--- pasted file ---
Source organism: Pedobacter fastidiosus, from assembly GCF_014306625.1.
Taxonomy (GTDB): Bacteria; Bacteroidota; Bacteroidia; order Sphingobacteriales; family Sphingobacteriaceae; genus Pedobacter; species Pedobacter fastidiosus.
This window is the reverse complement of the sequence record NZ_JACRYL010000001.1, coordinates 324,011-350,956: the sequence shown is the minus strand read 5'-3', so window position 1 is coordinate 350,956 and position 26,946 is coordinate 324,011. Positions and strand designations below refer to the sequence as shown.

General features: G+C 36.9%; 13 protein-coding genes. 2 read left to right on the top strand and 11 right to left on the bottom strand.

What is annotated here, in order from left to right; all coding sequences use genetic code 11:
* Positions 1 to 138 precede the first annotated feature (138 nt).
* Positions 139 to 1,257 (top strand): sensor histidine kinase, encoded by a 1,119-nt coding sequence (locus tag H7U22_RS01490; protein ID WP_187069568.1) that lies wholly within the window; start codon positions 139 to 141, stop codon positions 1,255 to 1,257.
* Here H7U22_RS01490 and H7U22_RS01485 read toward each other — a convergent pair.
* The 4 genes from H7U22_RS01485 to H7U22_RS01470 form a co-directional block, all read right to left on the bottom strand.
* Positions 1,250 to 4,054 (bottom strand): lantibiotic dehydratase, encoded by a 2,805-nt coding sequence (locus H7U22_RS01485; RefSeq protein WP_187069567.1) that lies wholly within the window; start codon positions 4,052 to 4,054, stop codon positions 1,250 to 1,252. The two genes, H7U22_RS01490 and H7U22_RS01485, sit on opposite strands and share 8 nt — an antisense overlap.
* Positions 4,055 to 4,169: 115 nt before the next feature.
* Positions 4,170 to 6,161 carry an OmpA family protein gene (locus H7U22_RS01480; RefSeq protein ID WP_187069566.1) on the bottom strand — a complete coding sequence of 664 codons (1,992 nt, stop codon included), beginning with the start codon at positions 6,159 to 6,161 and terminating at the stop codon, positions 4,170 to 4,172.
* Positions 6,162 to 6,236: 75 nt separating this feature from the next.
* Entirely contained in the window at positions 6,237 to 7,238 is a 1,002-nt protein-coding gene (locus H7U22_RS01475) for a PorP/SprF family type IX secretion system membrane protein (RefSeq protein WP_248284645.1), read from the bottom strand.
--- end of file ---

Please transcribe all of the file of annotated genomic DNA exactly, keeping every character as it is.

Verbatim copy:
Source organism: Pedobacter fastidiosus, from assembly GCF_014306625.1.
Taxonomy (GTDB): Bacteria; Bacteroidota; Bacteroidia; order Sphingobacteriales; family Sphingobacteriaceae; genus Pedobacter; species Pedobacter fastidiosus.
This window is the reverse complement of the sequence record NZ_JACRYL010000001.1, coordinates 324,011-350,956: the sequence shown is the minus strand read 5'-3', so window position 1 is coordinate 350,956 and position 26,946 is coordinate 324,011. Positions and strand designations below refer to the sequence as shown.

General features: G+C 36.9%; 13 protein-coding genes. 2 read left to right on the top strand and 11 right to left on the bottom strand.

What is annotated here, in order from left to right; all coding sequences use genetic code 11:
* Positions 1 to 138 precede the first annotated feature (138 nt).
* Positions 139 to 1,257 (top strand): sensor histidine kinase, encoded by a 1,119-nt coding sequence (locus tag H7U22_RS01490; protein ID WP_187069568.1) that lies wholly within the window; start codon positions 139 to 141, stop codon positions 1,255 to 1,257.
* Here H7U22_RS01490 and H7U22_RS01485 read toward each other — a convergent pair.
* The 4 genes from H7U22_RS01485 to H7U22_RS01470 form a co-directional block, all read right to left on the bottom strand.
* Positions 1,250 to 4,054 (bottom strand): lantibiotic dehydratase, encoded by a 2,805-nt coding sequence (locus H7U22_RS01485; RefSeq protein WP_187069567.1) that lies wholly within the window; start codon positions 4,052 to 4,054, stop codon positions 1,250 to 1,252. The two genes, H7U22_RS01490 and H7U22_RS01485, sit on opposite strands and share 8 nt — an antisense overlap.
* Positions 4,055 to 4,169: 115 nt before the next feature.
* Positions 4,170 to 6,161 carry an OmpA family protein gene (locus H7U22_RS01480; RefSeq protein ID WP_187069566.1) on the bottom strand — a complete coding sequence of 664 codons (1,992 nt, stop codon included), beginning with the start codon at positions 6,159 to 6,161 and terminating at the stop codon, positions 4,170 to 4,172.
* Positions 6,162 to 6,236: 75 nt separating this feature from the next.
* Entirely contained in the window at positions 6,237 to 7,238 is a 1,002-nt protein-coding gene (locus H7U22_RS01475) for a PorP/SprF family type IX secretion system membrane protein (RefSeq protein WP_248284645.1), read from the bottom strand.